vs recommendation letters

I'm trying to understand a justifiable rationale for requiring recommendation letters for faculty applying for small grants in the humanities. (as an aside: when scientists apply for grants do they need rec letters?)

I'm not talking about the writing of rec letters for students getting into school, for grad students on the job market, or even for faculty hiring in general, although there are problems in all of those areas too. We all have read (and possibly written) letters that were clearly dashed off in a hurry, written out of a sense of obligation rather than enthusiasm, or simply to get a person out of your office. I mean, really. The most absurd/pathetic applicants for our recent faculty positions (and I'm talking here about people without PhDs, or with degrees in fields not remotely connected to the job, or people whose personal pathologies were visible all over their cover letters) -- all of these people still somehow managed to shake the bushes and get a positive recommendation letter from somebody. Which in and of itself casts some question on the usefulness of the letters. But when you are hiring someone to a faculty line, or accepting someone into your grad program -- you are entering into a longterm relationship with the person. So the idea of getting a letter from someone who actually has met and known the person has some validity, and yes, sometimes the letters can tell you things (like about someone's teaching) that you can't see elsewhere in the file.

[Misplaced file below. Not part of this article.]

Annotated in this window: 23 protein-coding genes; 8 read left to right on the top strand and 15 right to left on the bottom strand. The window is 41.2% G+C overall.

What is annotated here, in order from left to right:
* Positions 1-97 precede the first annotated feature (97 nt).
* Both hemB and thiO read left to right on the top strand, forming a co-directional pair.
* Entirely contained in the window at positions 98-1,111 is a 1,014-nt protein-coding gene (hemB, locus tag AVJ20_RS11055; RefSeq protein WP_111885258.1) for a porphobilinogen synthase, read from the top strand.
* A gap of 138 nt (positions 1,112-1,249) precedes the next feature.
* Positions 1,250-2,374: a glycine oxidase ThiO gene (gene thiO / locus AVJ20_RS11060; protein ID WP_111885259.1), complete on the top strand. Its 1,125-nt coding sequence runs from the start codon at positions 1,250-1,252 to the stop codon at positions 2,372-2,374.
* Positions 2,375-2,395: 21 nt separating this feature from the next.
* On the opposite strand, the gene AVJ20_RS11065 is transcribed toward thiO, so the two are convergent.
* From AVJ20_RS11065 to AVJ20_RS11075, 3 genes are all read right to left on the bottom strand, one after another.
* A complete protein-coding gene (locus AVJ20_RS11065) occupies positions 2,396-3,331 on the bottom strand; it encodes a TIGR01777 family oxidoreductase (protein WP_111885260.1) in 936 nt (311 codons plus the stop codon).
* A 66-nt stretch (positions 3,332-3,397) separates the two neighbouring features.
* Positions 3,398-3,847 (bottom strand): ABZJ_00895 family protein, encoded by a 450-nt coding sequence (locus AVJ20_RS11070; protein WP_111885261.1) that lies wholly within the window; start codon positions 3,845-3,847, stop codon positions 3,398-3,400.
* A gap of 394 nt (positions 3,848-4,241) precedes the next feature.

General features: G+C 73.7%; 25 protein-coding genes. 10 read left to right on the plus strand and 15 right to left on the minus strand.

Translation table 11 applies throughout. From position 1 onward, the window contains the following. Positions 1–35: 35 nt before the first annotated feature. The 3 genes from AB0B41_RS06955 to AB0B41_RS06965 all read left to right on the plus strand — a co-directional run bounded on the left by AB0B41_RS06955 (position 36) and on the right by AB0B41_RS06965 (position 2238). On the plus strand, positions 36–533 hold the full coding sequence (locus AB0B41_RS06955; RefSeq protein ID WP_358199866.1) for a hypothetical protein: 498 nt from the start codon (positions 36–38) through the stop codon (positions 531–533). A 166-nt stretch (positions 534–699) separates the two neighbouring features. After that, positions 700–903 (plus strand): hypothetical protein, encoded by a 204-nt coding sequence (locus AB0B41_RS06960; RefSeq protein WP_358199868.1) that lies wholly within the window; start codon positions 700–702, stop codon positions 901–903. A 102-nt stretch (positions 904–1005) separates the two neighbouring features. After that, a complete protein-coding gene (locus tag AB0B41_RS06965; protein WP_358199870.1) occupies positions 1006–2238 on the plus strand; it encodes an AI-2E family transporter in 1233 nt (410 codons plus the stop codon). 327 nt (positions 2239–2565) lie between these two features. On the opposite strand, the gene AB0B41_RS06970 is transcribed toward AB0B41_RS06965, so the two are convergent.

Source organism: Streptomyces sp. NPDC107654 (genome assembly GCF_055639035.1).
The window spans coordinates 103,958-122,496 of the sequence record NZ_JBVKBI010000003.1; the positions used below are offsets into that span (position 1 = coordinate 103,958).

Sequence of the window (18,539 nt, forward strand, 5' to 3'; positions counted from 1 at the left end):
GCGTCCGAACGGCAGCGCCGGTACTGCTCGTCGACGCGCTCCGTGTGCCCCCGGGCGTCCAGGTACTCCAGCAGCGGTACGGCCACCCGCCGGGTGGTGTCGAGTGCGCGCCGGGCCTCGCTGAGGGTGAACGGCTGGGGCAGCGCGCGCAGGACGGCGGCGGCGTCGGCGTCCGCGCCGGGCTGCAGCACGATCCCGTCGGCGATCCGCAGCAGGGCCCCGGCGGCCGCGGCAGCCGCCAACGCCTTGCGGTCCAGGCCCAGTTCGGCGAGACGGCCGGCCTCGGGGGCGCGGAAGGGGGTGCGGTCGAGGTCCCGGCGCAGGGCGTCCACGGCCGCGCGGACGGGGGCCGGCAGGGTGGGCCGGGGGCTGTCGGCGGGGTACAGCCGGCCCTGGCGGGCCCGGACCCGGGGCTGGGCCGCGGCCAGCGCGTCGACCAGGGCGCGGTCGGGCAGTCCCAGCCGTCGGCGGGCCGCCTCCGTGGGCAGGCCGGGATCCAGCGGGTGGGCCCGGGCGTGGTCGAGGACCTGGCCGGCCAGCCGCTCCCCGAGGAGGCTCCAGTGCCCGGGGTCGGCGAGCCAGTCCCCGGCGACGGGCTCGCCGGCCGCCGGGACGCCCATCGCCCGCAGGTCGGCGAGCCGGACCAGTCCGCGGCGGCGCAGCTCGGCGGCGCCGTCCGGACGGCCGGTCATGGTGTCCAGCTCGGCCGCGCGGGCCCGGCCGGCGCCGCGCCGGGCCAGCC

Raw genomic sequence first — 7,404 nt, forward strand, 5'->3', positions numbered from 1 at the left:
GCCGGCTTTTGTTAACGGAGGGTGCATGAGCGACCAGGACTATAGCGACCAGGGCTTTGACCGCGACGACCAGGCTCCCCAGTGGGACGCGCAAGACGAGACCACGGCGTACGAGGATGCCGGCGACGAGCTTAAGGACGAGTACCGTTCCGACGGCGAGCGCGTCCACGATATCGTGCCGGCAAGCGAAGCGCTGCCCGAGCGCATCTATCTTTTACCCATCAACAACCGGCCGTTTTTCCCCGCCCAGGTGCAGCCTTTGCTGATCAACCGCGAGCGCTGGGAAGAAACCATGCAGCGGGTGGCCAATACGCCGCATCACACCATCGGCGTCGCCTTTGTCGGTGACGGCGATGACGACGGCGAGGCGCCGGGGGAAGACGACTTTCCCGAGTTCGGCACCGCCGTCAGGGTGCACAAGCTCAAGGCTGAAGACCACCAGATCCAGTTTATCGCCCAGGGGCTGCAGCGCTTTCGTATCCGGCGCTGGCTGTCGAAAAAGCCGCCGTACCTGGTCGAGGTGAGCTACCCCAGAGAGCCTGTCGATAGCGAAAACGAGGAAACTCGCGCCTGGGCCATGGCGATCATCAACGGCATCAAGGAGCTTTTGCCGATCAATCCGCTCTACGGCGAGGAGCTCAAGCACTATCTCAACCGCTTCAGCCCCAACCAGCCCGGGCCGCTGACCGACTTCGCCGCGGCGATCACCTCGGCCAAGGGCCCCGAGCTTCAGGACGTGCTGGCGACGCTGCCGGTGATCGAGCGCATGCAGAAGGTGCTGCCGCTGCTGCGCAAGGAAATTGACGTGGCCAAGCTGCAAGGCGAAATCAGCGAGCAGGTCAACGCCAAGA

But why require letters for small grant programs? (Small in this context means $250- $5,000 -- amounts that most of the scientists I know would sneeze at but which could go a long way in xeroxing money, microfilm money, travel to libraries.) The granting institution/agency isn't going to ever meet the awardee in person. Yes, their name will be attached to published work deriving from the grant period -- but to find out whether someone is a successful published scholar in their field, you have only to look at the cv. The cv lets you know how efficient someone is in getting their work out. The project description gives you plenty of information about the content and significance of the work. It seems to me that letters let the grant committees off the hook of actually having to know anything about the grant field.

More insidiously, the practice of requiring such grant letters reinforces the conservatism and elitism of academe. People with connections to big-name letter writers (who generally came out of top rank programs) get more awards than people without such connections. People in defined conventional areas of study get more awards than people in newer interdisciplinary areas. There's also tremendous unstated workload for those people in positions of power who are asked to write such letters. Their agreement or decline (or delay) serves as a hidden gatekeeping function for The System. The result is that those who have, get more. And those who don't, struggle.